Archive - 2015 - Campaign Article

Archive - 2015 - Campaign Article

April 15th

CPR in Schools Moves Closer in New York

New York moved closer this week to teaching students cardiopulmonary resuscitation in school when the Board of Regents took only 10 minutes to approve a report about adding the lifesaving skill to the curriculum.

The report was created by the New York Department of Education and it said that while curriculum matters should be overseen by local school districts, CPR instruction is an exception because lives are at stake.

“Who wouldn’t support this?” asked Merryl Tisch, chancellor of the Board of Regents on Monday. “Why would it be controversial?”

Adding CPR in Schools to the curriculum in New York is a multi-step process. The state passed legislation last year recommending be taught and it was signed into law in October. Now, the legislation must wind its way through the halls and approval processes of the state’s Department of Education and Board of Regents.

March 31st

CPR Training Helped Oswego Teen Save Coach's Life

There are so many perspectives from which to tell this story, I'm not sure whose to use first.

Jim Dirkson's perhaps. He's the 56-year-old Oswego scientist and assistant coach of a traveling baseball team who happened to be pitching to his son the evening of Jan. 11 when he suddenly collapsed.

Or I could start with 16-year-old Oswego High School junior Ariana Castillo, who was working out with her traveling softball team the same time Dirkson went into cardiac arrest at the Oswego sports complex.

Then again, I could take the story back to Edward Hospital nurse Amanda Hunt, who is passionate about CPR training for high school students – indeed, the public in general .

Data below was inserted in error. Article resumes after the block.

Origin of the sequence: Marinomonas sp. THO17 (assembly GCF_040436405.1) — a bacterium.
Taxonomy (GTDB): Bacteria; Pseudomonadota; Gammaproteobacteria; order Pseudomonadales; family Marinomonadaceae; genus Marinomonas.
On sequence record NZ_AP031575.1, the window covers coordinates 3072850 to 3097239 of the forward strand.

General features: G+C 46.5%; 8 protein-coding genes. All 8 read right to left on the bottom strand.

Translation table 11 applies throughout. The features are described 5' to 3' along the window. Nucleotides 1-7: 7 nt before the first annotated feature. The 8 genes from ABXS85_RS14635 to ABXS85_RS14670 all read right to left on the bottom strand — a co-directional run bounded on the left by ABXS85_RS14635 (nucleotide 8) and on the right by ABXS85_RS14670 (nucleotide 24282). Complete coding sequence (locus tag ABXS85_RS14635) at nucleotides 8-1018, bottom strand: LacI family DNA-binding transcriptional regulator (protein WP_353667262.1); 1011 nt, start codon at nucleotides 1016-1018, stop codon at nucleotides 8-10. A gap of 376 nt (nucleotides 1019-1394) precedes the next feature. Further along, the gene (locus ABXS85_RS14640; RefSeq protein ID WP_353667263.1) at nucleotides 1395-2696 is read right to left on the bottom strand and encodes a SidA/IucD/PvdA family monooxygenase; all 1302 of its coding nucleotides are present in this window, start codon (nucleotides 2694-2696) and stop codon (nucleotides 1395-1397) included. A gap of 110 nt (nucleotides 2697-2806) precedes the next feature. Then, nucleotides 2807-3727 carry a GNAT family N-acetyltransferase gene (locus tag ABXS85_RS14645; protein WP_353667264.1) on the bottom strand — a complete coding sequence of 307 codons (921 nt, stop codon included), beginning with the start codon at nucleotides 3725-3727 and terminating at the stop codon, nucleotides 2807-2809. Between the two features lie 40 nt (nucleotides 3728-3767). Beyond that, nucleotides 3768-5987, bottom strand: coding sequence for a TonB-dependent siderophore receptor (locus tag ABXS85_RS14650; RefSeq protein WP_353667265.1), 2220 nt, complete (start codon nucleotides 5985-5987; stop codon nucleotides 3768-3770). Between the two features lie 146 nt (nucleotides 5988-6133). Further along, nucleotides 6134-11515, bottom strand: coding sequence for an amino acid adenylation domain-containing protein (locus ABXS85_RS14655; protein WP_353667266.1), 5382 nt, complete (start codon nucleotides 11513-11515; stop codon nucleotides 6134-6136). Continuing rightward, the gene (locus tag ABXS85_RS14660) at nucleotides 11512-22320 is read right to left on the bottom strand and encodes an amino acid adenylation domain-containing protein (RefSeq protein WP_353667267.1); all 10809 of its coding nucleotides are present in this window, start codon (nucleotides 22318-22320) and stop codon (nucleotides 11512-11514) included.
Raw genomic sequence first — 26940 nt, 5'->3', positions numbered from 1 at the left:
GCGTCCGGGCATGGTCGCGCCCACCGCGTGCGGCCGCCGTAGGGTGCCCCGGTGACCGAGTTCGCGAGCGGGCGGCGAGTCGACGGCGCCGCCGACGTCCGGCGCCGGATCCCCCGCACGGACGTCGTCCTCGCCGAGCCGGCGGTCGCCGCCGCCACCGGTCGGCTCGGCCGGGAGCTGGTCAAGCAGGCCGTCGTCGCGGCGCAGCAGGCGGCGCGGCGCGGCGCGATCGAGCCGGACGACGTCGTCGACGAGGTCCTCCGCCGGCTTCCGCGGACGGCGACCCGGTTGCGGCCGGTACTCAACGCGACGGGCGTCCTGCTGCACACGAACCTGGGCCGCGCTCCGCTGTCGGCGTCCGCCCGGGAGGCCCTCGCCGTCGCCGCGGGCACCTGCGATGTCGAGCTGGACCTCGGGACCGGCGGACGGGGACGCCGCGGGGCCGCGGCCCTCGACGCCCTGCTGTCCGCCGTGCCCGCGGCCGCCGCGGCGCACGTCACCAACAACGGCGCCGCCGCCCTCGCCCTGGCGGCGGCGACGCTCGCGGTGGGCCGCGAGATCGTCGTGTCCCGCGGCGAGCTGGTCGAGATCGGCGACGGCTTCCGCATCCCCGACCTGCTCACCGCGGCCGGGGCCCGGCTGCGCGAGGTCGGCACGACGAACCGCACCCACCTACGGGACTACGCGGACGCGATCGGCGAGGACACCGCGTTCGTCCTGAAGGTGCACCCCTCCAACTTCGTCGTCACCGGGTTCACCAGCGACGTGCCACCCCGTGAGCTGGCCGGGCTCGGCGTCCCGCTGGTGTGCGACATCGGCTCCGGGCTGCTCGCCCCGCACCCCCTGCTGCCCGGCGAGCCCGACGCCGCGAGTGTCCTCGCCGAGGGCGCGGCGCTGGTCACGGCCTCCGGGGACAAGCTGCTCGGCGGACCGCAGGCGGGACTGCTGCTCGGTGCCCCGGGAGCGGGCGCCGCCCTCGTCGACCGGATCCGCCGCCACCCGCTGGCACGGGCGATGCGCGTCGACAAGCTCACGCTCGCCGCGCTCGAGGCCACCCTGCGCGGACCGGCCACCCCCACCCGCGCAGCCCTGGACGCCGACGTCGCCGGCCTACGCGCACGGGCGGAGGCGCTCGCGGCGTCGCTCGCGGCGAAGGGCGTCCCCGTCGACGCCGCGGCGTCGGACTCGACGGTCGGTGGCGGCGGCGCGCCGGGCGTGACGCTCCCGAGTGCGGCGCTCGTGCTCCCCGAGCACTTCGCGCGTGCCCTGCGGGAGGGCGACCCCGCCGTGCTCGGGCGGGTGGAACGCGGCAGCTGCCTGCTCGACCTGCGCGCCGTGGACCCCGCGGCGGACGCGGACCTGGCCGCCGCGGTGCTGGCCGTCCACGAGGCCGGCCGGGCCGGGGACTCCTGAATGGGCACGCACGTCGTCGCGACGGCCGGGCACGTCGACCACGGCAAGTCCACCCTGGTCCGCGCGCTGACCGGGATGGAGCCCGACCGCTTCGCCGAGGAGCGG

March 29th

High School EMT Students Revive Man in Cardiac Arrest

MYERSTOWN, PA--Students of Elco's emergency medical technician program got a lesson they won't soon forget when they were involved in a real-life medical emergency recently at the high school.

An elderly gentleman visiting the school for a musical program suffered cardiac arrest and was found unresponsive; without a pulse.

A number of students as well as the EMT instructor responded to the emergency and initiated CPR, with astounding results — a regained pulse; a restarted heart in a person clinically deceased.

About a dozen students responded to the emergency; a few brought equipment to the scene. Some waited to show the ambulance personnel where to go, and at least four performed chest compressions on the man.

March 28th

Laws Not Enough to Keep High School Sports Safe

NEW YORK, NY--To toughen safety standards in youth sports, medical experts are turning away from lawmakers and toward high school sports associations to implement policies and procedures to prevent deaths and serious injuries.

The National Athletic Trainers' Association and the American Medical Society for Sports Medicine completed two days of meetings and programs with representatives from all 50 state high school athletic associations Friday at the NFL offices in Manhattan. The goal was to have decision-makers return to their states and push high schools to put into place recommendations on how best to handle potentially catastrophic medical conditions such as heat stroke, sudden cardiac arrest, and head and neck injuries. 

March 4th

CPR-AED Training to Be Required in West Virginia Middle and High Schools

CHARLESTON, WV--West Virginia middle school and high school students will be required to learn cardiopulmonary resuscitation under new state legislation expected to be signed into law. WV HB 3017 was sent to the Education Committee yesterday.